This device needs to be connected in between your power cable, then you can configure it via the phone app.
Then you can add the schedule so the Sonoff, and the Raspberry PI and the screen will be turned ON and OFF automatically.
Because I have now a Raspberry PI powered LCD screen hanging in the wall, I can pretty much display whatever I want. Like for example:
Web page using chrome
chromium-browser --kiosk $url
Video using omxplayer
Use Kodi to display videos or other plugins.
Youtube, twitch live video using the Livestreamer
Display live video using livestreamer
For this project, I chose to display the London Tower Bridge from a live stream in youtube.
This can be easily achieved using livestreamer open source app, which allow us to display any live content from Youtube, twitch, livestream, dailymotion, etc… into a local video player, without using a web browser.
This is the command I’m using to display a Youtube link using omxplayer on fullscreen.
livestreamer $youtube_url 720p -n -p "omxplayer --no-osd --win '0 0 1280 800' "
$youtube_urlis a variable with the url of the livestream on youtube
720is to select the resolution of the video, you can also use best or worst.
--fifoMake the player read the stream through a named pipe instead of the stdin pipe
-pplayer to use
--no-osdhide the UI from omxplayer
--windisplay video on full screen (my screen resolution) on omxplayer
Omxplayer is the best open source video player on Raspberry PI, you could try using VLC, but it will not work or display anything because of the lack of native hardware acceleration on Raspberry PI.
Script to display on startup
I wanted to automatically run the video on startup, without any manual interaction.
There are a few ways to do it, but the best I found is using the
autostart script located in
/home/pi/.config/lxsession/LXDE-pi/autostart. On this script, you need to add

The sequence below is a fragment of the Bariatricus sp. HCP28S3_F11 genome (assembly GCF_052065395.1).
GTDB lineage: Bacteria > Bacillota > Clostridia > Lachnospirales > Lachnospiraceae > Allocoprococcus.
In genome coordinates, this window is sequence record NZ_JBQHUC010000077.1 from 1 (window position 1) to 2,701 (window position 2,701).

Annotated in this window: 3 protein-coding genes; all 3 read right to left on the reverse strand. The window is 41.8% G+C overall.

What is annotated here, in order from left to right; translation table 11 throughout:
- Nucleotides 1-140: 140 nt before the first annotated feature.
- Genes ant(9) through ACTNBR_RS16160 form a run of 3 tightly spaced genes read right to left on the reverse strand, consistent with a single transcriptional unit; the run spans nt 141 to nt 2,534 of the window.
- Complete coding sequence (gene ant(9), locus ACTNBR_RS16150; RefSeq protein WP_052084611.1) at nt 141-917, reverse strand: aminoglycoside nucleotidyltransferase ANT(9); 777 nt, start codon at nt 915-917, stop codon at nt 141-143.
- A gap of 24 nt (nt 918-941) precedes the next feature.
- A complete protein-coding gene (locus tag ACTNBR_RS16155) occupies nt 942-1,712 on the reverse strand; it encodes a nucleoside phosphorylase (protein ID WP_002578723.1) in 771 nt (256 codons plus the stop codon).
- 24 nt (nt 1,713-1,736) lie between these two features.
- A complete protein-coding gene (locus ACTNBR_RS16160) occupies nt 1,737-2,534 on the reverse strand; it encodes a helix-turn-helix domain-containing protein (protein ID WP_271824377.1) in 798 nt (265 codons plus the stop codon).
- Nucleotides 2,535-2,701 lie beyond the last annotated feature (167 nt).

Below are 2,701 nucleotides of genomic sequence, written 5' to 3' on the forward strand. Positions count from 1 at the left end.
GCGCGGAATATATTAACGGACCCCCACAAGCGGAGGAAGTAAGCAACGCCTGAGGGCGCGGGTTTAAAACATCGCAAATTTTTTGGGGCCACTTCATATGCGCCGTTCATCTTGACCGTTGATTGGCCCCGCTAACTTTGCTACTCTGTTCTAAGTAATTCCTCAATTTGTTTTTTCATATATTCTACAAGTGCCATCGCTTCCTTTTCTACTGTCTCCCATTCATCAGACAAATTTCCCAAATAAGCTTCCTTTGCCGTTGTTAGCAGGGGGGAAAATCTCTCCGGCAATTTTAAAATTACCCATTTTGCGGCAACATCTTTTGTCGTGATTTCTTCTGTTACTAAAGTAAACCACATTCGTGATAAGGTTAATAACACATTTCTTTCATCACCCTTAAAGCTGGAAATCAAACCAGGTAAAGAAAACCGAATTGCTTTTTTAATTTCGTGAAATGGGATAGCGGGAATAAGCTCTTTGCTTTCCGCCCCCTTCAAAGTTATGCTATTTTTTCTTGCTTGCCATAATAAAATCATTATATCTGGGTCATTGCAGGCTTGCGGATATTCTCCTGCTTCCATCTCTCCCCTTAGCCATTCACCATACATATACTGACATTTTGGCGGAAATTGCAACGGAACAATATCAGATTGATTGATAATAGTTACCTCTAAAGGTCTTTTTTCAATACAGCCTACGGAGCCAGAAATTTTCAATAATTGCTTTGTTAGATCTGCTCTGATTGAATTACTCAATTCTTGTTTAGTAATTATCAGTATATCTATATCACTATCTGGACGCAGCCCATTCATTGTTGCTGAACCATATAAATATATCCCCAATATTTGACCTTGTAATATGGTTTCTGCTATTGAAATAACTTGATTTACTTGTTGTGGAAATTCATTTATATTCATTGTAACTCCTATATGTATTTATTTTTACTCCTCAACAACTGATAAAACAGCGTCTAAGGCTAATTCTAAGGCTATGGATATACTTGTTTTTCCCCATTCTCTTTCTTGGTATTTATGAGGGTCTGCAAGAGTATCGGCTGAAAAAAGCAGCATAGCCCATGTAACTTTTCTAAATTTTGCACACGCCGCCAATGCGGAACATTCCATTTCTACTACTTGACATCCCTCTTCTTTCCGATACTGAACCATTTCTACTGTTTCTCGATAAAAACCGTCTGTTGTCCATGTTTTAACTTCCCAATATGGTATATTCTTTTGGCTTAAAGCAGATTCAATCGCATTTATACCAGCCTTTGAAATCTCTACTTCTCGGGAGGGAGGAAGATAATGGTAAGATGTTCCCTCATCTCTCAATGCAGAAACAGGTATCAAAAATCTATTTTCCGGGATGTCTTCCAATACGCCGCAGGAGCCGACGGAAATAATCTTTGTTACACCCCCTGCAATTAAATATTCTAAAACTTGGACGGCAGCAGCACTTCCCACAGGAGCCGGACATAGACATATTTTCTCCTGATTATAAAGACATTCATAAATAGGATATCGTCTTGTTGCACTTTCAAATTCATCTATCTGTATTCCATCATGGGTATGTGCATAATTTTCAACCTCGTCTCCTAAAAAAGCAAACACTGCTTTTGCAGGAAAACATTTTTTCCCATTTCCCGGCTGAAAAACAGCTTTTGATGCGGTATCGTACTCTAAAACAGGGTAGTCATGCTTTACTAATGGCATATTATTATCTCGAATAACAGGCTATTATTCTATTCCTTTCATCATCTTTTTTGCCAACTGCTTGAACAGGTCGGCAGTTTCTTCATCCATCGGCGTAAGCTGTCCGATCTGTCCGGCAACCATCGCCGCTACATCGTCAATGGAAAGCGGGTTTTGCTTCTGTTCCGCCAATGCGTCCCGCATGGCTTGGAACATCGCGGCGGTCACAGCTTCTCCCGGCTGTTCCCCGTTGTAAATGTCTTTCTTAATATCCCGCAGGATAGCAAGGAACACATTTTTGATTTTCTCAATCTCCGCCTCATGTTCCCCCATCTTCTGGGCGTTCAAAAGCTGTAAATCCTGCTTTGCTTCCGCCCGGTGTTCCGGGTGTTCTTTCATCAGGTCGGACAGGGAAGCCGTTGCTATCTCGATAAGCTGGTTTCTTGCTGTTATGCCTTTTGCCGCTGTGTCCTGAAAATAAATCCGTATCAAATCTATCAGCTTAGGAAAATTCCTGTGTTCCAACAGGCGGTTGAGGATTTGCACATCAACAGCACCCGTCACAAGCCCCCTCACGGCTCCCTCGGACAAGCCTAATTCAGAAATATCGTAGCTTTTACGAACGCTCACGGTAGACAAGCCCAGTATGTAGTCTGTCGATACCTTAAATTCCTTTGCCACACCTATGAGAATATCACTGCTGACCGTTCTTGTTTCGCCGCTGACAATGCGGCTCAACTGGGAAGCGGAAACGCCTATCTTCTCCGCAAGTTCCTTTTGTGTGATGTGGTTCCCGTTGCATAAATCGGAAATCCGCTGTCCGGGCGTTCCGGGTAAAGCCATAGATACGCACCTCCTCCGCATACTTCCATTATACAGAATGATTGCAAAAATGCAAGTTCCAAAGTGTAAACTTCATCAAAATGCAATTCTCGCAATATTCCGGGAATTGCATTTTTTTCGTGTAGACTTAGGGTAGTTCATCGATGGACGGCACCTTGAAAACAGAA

@ before every command.
If you want to keep the display ON, you’ll need to add these lines to prevent the screen going OFF after a few minutes.
1 2 3
Then you can add the command from before to start the livestream on startup. This is all you need to add into the
1 2 3 4
Conclussions and improvements
This was an easy and cheap project to build, if you have an old screen, or you get a cheap one. The picture frame looks very nice hanging on the wall, and thanks to youtube and livestreamer, we can display any video very easily.
It took me some time to find the best streaming combination on Raspberry PI Zero. I tried using
chromium-browser --kiosk but after sometime the browser was crashing; I tried using VLC to display M3U8 streaming video, but VLC was not efficient enough. Some links did not play on omxplayer, so at the end, I decided to use livestreamer, which works pretty well, and you can use it with other sources too.
I’d like to have a better LCD screen, maybe LED, with a direct HDMI connection and better viewing angle.
You could use the spare 12v connector to add a LED strip on the back of the frame, if you want to have some extra light effect.
Let me know what you think about this project, and if you’ve built your own.